Emerging Self-deluded Artform

Lyrics, thoughts, food and other good things, brought to you by Brian...

Picking up where I left off...

Three months ago today I began a post I had intended to be based on the conflict between sacred and secular music. Well, it kinda got left behind. I blame society.

I couldn't help, however, turning my thoughts again to the topic, but with a slightly different focus. I tend to question the definitions of good and bad music. To some people, Nickelback is "good" - or even great. Personal taste aside, I think we can all admit that they're not beginning any music revolutions. What really intrigues me, though, is the difference between morally good or bad music.

The Beatles are (were) musical giants and their mostly mellow song is parent-friendly. But how do we reconcile the fact that half of their songs were written directly about experiences with drugs? Is this okay? I'm not sure myself. I like the Beatles, though I don't love them, but that's not the point. We often have this idea in our heads that one kind of music is okay and another kind is not, based entirely upon the kind and volume of the instruments and rarely on the lyrics or intent.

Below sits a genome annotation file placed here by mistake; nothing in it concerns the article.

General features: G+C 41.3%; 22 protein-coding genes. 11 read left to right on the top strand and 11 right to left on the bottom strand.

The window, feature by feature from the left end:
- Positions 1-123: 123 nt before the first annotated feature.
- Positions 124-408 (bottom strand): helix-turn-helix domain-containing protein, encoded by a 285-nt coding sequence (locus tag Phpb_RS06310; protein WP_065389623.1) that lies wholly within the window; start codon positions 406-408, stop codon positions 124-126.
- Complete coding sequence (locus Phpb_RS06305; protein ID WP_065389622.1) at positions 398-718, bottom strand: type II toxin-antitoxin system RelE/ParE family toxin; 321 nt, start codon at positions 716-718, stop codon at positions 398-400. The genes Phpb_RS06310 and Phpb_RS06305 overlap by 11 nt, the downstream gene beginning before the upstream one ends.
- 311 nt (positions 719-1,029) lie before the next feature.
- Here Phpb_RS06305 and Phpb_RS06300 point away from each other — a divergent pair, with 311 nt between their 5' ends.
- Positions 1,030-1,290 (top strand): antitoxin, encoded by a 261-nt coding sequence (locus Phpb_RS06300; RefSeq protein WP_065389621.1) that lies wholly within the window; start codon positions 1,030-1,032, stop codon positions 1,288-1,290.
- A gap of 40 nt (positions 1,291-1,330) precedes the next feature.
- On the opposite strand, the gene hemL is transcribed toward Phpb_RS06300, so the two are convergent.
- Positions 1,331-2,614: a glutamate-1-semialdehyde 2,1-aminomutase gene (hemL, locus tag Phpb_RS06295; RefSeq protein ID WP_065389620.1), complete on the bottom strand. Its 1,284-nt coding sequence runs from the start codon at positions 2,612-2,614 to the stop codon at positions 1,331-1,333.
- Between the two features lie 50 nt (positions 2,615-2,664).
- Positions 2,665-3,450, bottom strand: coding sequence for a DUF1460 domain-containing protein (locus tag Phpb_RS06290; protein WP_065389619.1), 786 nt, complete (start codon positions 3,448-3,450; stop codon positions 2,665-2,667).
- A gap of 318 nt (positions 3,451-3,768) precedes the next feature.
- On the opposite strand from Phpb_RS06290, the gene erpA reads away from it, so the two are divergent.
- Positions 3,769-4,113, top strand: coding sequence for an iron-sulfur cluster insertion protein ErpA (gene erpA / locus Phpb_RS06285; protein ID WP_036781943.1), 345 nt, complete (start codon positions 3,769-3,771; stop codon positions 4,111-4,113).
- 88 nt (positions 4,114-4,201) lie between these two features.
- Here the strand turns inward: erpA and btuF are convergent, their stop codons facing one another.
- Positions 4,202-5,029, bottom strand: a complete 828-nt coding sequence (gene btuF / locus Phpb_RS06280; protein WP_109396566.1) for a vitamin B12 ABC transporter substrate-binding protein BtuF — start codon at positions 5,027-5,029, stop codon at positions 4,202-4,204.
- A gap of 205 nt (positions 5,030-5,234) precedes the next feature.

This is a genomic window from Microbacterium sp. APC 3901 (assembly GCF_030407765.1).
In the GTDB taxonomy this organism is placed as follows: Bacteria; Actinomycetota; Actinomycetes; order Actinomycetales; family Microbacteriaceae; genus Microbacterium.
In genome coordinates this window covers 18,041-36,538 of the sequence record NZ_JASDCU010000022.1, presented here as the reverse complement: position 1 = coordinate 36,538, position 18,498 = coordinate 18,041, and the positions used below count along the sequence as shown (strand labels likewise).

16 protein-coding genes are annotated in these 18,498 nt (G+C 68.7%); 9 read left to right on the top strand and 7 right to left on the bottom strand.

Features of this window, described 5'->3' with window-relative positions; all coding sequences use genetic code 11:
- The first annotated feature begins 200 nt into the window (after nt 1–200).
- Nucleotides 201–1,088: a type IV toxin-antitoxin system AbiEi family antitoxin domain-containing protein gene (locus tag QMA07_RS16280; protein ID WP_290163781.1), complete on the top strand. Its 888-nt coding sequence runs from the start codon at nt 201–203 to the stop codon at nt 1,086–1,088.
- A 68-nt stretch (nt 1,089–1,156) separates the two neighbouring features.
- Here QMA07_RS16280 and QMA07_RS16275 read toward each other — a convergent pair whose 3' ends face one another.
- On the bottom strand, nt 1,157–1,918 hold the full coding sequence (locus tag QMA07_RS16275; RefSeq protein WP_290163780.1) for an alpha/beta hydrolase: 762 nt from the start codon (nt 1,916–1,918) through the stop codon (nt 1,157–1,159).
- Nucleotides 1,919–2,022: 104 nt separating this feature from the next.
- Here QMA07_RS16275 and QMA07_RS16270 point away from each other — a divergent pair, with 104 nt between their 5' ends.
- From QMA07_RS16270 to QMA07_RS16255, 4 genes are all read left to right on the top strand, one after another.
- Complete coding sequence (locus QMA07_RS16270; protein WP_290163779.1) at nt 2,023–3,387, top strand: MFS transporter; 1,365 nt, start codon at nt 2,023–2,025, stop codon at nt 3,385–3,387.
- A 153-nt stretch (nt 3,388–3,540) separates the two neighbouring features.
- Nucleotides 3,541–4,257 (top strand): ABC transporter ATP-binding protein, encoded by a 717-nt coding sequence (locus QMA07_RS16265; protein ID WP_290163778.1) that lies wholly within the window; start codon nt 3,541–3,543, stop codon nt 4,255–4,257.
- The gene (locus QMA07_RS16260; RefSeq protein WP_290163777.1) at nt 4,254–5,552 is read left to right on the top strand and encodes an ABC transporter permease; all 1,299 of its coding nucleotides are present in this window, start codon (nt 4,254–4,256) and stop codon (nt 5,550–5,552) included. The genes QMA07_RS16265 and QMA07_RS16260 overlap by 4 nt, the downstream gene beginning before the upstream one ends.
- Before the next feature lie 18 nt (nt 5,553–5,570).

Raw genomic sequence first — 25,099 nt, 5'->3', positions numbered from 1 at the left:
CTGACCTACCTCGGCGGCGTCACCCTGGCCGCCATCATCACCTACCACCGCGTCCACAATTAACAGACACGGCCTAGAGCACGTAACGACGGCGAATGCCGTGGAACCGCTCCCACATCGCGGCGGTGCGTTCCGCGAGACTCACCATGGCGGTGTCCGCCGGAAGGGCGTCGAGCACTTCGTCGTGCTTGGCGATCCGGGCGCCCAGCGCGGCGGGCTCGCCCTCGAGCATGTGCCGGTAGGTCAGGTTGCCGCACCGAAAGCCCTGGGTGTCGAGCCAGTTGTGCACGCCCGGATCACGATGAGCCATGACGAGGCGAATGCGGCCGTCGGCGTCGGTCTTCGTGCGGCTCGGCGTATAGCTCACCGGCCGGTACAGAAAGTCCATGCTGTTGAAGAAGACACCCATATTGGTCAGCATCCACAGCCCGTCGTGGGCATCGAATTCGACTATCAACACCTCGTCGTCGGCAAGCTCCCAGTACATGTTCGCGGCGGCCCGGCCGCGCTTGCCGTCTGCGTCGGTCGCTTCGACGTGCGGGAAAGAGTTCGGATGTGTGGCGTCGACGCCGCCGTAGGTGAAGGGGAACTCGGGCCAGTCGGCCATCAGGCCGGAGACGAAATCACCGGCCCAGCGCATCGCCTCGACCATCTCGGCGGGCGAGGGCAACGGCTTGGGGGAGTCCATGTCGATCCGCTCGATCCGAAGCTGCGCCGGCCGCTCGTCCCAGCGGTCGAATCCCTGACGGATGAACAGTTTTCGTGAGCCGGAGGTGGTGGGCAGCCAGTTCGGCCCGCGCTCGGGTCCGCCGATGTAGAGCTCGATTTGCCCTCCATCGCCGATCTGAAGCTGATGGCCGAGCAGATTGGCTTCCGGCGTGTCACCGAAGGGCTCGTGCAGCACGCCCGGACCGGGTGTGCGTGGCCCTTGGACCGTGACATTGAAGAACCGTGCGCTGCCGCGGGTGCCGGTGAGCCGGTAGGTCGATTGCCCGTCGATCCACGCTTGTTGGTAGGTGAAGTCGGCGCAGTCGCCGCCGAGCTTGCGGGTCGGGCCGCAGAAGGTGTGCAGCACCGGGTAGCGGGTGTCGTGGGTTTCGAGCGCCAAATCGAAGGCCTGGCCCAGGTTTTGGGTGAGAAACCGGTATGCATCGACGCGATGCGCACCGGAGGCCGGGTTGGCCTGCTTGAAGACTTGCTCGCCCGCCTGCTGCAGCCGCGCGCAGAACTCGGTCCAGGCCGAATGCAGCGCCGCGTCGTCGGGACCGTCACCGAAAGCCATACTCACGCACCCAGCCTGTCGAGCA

Classical music is holy, rap is evil. Acoustic is uplifting, electric is just noise. Songs about love warm the heart, songs about lonliness make kids depressed. Is this really the case? Obviously I don't think so or I wouldn't have written it in such a club-footed attempt at wit.

Still, there must be some answers. Is it all just personal preference? I hope not.

As always, feel free to leave opinions. Anyone with bands/artists/groups they know of which may enlighten the topic, please do let me know.

P.S. Nickelback sucks!

P.P.S. Any views expressed in this post are not necessarily those of the Canadian government, the VanDooren family or Ontario Sod Growers and all its subsidiaries.